9. Occupational radiation exposure and mortality: second analysis of the National Registry for Radiation Workers

    International Nuclear Information System (INIS)

    Muirhead, C.R.; Goodill, A.A.; Haylock, R.G.E.; Vokes, J.; Little, M.P.; Jackson, D.A.; O'Hagan, J.A.; Thomas, J.M.; Kendall, G.M.; Silk, T.J.; Bingham, D.; Berridge, G.L.C.

    1999-01-01

    zero. For multiple myeloma there was an indication of an increasing trend in risk with external dose (p = 0.06), although the evidence for this trend disappeared after omitting workers monitored for exposure to internal emitters. The second NRRW analysis provides stronger inferences than the first on occupational radiation exposure and cancer mortality; the 90% confidence intervals for the risk per unit dose are tighter than before, and now exclude values which are greater than four times those seen among the Japanese A-bomb survivors, although they are also generally consistent with an observation of no raised risk. Furthermore, there is evidence, of borderline statistical significance, of an increasing risk for leukaemia excluding CLL, and, as with solid cancers, the data are consistent with the A-bomb findings. (author)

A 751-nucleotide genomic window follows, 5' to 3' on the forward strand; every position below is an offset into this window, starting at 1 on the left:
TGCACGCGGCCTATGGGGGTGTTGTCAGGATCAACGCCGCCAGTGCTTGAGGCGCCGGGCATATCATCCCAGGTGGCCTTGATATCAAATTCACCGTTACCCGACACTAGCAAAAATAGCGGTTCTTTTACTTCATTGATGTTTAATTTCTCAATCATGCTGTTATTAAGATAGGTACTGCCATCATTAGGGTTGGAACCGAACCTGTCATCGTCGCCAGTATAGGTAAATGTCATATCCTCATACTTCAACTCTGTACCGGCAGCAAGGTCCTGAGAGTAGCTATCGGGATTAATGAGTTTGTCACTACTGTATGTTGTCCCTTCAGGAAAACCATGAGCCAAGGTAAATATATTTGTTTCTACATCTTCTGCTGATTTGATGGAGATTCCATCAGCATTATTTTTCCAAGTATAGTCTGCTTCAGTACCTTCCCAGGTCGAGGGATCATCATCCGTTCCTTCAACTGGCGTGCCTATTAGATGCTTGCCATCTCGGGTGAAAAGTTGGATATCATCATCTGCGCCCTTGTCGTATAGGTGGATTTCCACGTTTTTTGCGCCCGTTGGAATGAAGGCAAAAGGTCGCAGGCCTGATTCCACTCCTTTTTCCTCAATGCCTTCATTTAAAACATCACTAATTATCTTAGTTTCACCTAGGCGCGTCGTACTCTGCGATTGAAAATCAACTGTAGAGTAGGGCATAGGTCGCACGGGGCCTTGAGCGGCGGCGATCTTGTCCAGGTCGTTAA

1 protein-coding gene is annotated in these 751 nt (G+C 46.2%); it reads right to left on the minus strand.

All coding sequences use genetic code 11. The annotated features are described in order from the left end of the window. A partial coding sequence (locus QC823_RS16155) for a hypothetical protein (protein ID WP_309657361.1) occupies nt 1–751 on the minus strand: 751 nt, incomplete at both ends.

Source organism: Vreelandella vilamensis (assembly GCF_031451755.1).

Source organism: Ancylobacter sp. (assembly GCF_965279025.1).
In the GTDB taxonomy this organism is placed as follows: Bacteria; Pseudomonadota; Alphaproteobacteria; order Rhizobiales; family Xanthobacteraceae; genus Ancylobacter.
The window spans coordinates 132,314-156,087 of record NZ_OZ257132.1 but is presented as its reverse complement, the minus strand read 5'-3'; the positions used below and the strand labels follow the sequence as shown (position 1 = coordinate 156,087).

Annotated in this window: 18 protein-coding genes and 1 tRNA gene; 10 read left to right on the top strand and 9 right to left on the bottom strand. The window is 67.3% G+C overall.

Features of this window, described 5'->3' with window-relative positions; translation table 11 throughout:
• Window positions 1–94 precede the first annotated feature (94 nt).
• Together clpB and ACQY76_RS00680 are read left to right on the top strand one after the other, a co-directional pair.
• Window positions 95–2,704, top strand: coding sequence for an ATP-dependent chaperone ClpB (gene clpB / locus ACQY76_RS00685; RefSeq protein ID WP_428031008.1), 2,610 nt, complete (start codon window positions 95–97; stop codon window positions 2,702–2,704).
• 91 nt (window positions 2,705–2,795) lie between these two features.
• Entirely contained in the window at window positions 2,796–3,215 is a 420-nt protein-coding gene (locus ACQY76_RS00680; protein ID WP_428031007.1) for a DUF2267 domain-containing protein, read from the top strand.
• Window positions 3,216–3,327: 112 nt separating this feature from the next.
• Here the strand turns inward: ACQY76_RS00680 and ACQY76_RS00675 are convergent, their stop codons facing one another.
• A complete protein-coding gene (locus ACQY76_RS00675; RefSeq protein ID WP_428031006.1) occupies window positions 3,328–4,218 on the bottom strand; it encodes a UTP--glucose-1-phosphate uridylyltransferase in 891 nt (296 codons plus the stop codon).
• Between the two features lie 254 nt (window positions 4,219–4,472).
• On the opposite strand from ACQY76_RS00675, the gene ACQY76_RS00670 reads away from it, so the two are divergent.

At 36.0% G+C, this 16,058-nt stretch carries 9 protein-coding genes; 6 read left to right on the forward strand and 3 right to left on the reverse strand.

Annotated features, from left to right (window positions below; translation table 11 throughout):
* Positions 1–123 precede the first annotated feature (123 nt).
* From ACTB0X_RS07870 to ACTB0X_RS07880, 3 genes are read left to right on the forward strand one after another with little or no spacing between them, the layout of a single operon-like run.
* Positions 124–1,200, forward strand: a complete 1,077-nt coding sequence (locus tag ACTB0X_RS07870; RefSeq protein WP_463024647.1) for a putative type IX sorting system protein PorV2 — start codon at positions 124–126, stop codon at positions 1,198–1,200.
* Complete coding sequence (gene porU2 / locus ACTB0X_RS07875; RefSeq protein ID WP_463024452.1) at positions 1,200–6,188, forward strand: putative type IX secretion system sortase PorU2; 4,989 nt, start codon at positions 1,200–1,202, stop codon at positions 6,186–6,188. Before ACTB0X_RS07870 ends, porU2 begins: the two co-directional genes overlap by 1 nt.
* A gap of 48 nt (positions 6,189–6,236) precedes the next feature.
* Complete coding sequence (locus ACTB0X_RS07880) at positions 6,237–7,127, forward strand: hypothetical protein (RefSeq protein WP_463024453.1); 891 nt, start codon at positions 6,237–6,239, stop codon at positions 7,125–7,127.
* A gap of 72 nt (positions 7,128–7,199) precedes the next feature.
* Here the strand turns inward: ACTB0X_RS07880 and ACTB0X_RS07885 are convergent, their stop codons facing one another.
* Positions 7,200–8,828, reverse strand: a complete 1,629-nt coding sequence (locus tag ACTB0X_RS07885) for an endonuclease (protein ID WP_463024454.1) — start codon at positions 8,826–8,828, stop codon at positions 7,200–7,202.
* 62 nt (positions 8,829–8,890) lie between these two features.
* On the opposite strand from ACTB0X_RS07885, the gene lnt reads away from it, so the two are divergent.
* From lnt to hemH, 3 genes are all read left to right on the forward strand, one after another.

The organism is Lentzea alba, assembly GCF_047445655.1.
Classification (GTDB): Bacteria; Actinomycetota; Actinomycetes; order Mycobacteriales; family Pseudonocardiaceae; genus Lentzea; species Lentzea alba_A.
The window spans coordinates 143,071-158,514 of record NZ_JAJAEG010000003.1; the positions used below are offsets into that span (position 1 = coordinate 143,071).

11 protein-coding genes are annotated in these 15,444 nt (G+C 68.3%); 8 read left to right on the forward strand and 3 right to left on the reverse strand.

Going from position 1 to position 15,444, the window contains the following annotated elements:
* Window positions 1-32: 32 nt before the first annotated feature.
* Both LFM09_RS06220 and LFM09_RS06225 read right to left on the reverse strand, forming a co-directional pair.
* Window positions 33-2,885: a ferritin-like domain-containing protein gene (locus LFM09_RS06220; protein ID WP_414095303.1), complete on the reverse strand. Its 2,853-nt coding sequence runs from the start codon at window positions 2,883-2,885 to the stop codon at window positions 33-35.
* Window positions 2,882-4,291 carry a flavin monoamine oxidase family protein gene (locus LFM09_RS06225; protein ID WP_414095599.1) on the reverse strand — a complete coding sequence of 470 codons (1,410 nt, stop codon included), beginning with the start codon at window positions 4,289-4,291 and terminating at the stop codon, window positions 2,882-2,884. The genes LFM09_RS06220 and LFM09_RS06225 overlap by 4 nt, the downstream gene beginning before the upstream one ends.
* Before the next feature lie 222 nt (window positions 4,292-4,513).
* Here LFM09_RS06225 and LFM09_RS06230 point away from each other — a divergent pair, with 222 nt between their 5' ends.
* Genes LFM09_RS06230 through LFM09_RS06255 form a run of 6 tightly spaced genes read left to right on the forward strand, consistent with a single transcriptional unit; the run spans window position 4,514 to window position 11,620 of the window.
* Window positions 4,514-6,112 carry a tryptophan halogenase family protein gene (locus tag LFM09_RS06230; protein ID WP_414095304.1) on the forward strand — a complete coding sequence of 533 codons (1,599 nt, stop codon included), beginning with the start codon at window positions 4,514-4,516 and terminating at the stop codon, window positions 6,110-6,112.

10. 10 CFR Appendix C to Part 835 - Derived Air Concentration (DAC) for Workers From External Exposure During Immersion in a Cloud of...

    Science.gov (United States)

    2010-01-01

    ... Exposure During Immersion in a Cloud of Airborne Radioactive Material C Appendix C to Part 835 Energy... Concentration (DAC) for Workers From External Exposure During Immersion in a Cloud of Airborne Radioactive...-infinite cloud of airborne radioactive material. The DACs listed in this appendix may be modified to allow...

  11. Primary DNA damage in chrome-plating workers.

    Science.gov (United States)

    Gambelunghe, A; Piccinini, R; Ambrogi, M; Villarini, M; Moretti, M; Marchetti, C; Abbritti, G; Muzi, G

    2003-06-30